Once the physics of steam engines began to be understood, engineers were able to focus their minds on how to get more power for the same fuel, or the same power from less fuel.
A simple way to get more useful power from a steam engine is to lag the boiler. Coal which was used to produce waste heat could be used to produce more steam. This gives more miles per ton of coal. Of course, the railway engineers knew that they could carry on using the same amount of coal over the same mileage and go for higher speed. Which they did. And then some.
Behind these improvements in steam engine design lay an indisputable core fact of thermodynamics. Shovel in more coal and the steam pressure rises. Stop shovelling and the steam pressure drops. This simple fact can be observed at any steam rally or preserved steam railway. It is what any physicist would expect to follow from the laws of thermodynamics.
Improving the insulation does not raise the temperature. But it does significantly reduce the amount of fuel needed to maintain a given temperature, which is why we insulate boilers and buildings, fridges and freezers to this day.
If you improve the thermal insulation and then put in exactly the same amount of energy as before then the temerature rise appears to be caused by the insulation. That is wrong. Temperature rise can only be caused by an energy input. Thermal insulation allows the engineer to get a machine up or down to the desired temperature using less energy.
If a fireman keeps shoveling coal into the firebox of a steam engine without watching the steam pressure, after a while the safety valve will lift. The safety valve was invented by altruistic engineers to keep firemen and engineers from blowing themselves up. In the history of the steam engine there have been many instances of firemen, engineers and at least one cleaner screwing down the safety valve. The crew would do it to get more speed. The cleaner did it to stop the noise as the steam blew off near him. Bad idea!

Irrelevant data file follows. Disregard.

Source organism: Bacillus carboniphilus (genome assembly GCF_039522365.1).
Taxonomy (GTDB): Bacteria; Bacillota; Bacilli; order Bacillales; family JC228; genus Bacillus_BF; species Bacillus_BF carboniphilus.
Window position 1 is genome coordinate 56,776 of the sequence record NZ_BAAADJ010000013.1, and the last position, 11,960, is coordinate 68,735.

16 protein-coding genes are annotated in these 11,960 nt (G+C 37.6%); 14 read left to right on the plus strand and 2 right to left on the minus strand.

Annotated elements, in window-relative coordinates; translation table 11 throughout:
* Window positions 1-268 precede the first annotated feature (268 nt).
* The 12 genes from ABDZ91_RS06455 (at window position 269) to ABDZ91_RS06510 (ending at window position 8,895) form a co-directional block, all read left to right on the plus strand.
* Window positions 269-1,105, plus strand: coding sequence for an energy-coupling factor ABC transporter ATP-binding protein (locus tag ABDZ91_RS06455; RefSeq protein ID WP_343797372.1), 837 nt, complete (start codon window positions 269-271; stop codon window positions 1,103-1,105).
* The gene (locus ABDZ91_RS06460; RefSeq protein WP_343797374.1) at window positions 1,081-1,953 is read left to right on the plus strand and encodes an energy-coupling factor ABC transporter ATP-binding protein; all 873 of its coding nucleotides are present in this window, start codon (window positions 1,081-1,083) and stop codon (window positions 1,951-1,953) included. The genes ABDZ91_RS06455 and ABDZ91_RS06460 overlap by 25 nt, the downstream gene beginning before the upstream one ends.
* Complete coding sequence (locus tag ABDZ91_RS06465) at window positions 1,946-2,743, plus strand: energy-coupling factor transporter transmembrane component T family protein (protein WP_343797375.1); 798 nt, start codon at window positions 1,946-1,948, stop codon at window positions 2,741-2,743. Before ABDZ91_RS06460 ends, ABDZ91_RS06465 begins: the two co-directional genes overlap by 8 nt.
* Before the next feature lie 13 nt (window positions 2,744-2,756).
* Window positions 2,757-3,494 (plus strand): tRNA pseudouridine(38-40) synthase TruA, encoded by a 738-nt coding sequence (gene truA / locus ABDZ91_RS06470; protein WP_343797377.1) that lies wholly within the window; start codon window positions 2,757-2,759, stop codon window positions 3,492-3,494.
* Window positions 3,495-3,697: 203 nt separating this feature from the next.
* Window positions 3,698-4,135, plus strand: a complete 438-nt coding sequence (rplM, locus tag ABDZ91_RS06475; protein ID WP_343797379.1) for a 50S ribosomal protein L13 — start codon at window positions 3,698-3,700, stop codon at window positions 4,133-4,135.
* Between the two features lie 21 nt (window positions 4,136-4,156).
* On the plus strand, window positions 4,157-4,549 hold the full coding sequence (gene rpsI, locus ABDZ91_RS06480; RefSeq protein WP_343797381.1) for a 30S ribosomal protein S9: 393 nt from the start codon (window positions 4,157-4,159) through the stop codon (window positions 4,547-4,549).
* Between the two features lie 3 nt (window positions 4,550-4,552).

Letting off steam
Letting off steam is a common expression. If we do not vent our anger in some mild way such as shouting, we may blow up. If you keep pushing a persons buttons, they may get so angry as to cause you some damage. Thermodynamic systems are a lot like you and me: sooner or later, if the input keeps up, they blow off steam.
You can take a steam engine and just keep shoveling in coal. The pressure rises. Screw down the safety valve and you will soon come to know what 'tipping point' means. A tipping point in any system is the point at which the system switches from one stable state to another state which may, or may not, itself be stable.
The tipping point for a steam boiler is the point at which the steam pressure, from having been closely and predictably related to the amount of fuel going into the firebox, drops suddenly and dramatically to zero.
This drop in temperature and pressure is an automatic and irreversible event. The laws of thermodynamics prove conclusively that when the pressure in a boiler exceeds a critical threshold the pressure doesn't rise any more. It drops. To zero. Suddenly. Dramatically.
Now, the stored energy can't just vanish. It must be used to do some sort of work. Which it does. The heat energy is used up in stressing every rivet and tube in the boiler far beyond its design limits. Component failure is inevitable.
A free piece of safety advice:
When a boiler explodes - try as hard as you can to be elsewhere.
Source: Wikimedia - photographer unknown.